Priest=Aura: A Colorado Story of The Church
The band provided the soundtrack to an effort to push back against the drug war.
The Australian band The Church, which recently toured Colorado, helped provide the soundtrack to an effort to (re)legalize marijuana here.
Years ago, I helped work on Sheriff Bill Masters’s book critical of the drug war, Drug War Addiction (2001). This was right during the time when marijuana became legal in the state for medical reasons but not more widely. (Masters is still the sheriff out of San Miguel County, which includes Telluride.)
The driving force behind the project, other than Masters, was Richard Lamping, who was a Church fan. His motto for our effort was “Priest Equals Aura.” That comes from the 1992 Church album “Priest=Aura.” I'm not sure exactly what that phrase means in the lead song, but, to Richard, it meant that a person can acquire a sort of authority to influence the surrounding culture. If anyone had a priestly aura it was Masters.
That is how I became a Church fan, and my first Church album was "Priest=Aura."
Interestingly, I was a Church fan for some time before I realized that “Under the Milky Way” is the band’s song. Of course to a lot of people that song is The Church.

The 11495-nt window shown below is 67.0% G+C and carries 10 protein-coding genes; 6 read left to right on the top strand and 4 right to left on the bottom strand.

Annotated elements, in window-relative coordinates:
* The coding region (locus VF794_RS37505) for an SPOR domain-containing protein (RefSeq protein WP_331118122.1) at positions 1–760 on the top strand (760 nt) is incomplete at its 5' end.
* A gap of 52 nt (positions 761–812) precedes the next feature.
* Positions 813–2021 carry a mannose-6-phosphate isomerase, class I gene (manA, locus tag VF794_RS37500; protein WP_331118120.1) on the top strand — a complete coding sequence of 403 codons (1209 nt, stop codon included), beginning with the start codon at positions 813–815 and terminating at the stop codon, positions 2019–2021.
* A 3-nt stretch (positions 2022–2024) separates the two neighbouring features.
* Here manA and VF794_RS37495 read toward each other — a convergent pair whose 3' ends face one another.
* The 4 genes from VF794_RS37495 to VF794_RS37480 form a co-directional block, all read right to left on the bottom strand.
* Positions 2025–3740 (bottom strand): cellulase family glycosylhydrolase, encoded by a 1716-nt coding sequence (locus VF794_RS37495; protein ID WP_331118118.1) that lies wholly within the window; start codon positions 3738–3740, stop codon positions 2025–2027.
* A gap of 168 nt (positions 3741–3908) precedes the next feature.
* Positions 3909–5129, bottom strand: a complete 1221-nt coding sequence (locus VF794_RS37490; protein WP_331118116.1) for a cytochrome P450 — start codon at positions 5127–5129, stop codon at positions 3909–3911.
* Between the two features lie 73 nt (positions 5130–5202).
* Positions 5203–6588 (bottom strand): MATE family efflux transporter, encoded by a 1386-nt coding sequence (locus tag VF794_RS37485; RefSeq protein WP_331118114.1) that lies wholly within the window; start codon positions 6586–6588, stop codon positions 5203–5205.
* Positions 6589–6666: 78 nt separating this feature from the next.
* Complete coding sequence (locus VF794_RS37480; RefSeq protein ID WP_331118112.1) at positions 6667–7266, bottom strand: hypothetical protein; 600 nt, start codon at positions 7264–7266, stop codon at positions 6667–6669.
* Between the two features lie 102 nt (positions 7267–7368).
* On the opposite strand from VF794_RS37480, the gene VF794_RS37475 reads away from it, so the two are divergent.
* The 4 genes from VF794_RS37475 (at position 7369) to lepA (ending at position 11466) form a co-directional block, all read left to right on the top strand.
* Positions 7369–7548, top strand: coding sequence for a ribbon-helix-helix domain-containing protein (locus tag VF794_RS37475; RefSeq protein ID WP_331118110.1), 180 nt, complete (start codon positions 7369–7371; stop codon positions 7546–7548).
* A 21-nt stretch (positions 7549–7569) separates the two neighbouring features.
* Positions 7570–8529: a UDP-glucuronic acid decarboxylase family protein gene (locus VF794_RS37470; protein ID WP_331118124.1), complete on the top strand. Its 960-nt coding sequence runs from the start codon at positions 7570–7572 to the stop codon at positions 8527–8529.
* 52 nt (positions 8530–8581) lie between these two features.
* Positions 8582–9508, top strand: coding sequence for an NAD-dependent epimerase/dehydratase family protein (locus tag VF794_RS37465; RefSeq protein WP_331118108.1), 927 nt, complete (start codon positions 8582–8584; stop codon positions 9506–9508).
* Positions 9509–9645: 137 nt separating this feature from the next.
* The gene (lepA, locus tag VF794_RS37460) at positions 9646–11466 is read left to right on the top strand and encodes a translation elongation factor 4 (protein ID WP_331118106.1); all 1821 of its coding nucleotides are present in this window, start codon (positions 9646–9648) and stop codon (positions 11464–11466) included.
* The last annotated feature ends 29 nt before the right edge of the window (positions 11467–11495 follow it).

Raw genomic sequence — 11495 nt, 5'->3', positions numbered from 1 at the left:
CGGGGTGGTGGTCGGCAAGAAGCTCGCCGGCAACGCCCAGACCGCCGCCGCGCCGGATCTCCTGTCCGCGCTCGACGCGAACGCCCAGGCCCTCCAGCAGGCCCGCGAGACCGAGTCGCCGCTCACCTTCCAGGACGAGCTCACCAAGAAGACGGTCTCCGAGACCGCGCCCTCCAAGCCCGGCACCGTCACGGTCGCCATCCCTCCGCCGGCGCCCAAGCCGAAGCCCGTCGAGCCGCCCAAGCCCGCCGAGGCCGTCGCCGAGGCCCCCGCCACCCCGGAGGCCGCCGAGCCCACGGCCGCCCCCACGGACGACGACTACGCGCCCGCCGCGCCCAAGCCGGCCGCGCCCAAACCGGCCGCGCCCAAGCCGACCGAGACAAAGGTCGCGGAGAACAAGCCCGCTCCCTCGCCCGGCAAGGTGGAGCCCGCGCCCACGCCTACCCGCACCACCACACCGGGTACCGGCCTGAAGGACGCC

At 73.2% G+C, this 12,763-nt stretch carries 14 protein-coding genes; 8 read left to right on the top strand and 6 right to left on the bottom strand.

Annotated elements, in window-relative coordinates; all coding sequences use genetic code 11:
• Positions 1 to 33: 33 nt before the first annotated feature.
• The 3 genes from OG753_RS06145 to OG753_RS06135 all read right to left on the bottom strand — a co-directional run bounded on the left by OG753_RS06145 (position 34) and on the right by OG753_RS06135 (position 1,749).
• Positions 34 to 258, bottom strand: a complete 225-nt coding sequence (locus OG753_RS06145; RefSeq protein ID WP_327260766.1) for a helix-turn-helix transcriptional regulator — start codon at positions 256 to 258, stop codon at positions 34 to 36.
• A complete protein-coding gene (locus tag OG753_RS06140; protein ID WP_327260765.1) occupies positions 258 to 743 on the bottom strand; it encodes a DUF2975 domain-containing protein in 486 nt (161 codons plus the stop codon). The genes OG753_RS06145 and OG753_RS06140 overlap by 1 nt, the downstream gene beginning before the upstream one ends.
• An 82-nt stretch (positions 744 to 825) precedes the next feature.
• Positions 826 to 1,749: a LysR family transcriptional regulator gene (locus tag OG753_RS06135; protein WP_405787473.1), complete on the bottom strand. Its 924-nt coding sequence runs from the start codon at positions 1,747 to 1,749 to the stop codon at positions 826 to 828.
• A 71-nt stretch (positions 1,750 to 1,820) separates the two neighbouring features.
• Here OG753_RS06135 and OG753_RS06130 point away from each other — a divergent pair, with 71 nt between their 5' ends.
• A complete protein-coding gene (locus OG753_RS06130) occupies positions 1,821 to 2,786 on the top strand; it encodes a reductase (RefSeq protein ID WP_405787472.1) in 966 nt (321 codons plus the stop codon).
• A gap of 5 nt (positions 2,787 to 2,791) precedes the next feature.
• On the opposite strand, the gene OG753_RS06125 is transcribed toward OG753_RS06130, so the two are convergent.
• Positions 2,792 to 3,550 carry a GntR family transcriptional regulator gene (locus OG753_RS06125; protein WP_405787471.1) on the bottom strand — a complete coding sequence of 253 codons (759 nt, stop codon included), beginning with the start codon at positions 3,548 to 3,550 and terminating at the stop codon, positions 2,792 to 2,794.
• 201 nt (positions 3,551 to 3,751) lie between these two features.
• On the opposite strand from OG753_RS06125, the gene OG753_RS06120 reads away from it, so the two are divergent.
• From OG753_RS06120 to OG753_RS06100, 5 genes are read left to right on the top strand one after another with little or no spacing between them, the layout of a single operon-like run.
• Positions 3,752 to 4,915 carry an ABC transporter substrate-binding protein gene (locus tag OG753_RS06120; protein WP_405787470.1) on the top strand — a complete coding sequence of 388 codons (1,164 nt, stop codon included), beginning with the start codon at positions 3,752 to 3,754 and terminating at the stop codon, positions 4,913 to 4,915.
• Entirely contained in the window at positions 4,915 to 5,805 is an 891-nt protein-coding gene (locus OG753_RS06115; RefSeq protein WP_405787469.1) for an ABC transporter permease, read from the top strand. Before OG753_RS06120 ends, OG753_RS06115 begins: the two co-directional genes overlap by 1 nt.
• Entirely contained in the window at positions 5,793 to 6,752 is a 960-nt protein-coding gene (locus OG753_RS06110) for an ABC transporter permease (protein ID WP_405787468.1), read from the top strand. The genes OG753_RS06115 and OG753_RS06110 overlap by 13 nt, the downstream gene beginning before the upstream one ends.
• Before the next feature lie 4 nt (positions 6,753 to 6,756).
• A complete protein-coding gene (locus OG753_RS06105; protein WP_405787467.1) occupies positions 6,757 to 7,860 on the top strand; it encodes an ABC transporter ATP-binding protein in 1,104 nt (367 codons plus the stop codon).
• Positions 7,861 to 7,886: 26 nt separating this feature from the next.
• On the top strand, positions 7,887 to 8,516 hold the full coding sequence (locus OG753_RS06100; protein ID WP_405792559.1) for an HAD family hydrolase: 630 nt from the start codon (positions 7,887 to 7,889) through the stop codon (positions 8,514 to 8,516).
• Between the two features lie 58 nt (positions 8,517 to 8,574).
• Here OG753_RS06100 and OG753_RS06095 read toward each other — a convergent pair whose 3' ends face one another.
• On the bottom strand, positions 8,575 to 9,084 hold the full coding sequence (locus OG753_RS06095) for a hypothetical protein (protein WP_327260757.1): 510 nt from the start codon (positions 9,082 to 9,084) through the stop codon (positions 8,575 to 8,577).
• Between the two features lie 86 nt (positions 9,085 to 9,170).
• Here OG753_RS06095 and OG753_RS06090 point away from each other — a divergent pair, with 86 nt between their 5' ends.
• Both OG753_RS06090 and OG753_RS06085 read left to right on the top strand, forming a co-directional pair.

I’m glad I’ve spent the time to dig much deeper into The Church’s catalog. The band’s last two offerings, “Further/Deeper” (2014) and “Man Woman Life Death Infinity” (2017) are among my favorite albums.
To my mind, The Church is among the most underrated rock groups of our times.
Recently I saw the group perform back-to-back in Fort Collins (Washington’s, May 8) and Boulder (Fox Theater, May 9).
I liked Washington’s as a venue. It’s beautiful and well-kept, not at all like the typical small music bar. Security and vaccine policy were very tight—they checked bags and vaccine cards and required everyone to wear masks. The Fox, on the other hand, had lax security and no Covid policy. I went with the flow in both cases.
A silver lining to The Church not being more popular than they are, but still popular enough to tour, is that getting into a show and getting a good position is easy. Still, this band should be playing venues ten times the size. I’d love to see them at Red Rocks.
True, The Church is not the band it once was. But it remains worthy of carrying Theseus. Of the original members, Steve Kilbey remains. He’s the core of the group, and he owns the stage. Guitarist Peter Koppes left the band in 2020, and I’m glad I got to see previous Church tours that included him. The “new” guy, Ashley Naylor, is great. Ian Haug and Jeffrey Cain also are amazing musicians and performers. Everyone in the band has a deep musical resume. After the drummer Tim Powles suffered a leg injury and the replacement drummer couldn’t get into the U.S., a last-minute replacement joined the band (I didn’t catch his name [update: it’s Barton Price]). He did a fine job especially considering the challenging circumstances.
The band played a set list of sixteen songs that included three from their forthcoming album. It’s a mistake to think of The Church as a band only of the past.
I doubt the members of The Church ever heard of Bill Masters. I’m not sure Masters knew what the heck Lamping was talking about with his peculiar recitation of rock lyrics, but he tolerated his assistants’ oddities. Still, for a brief time, all of our auras touched.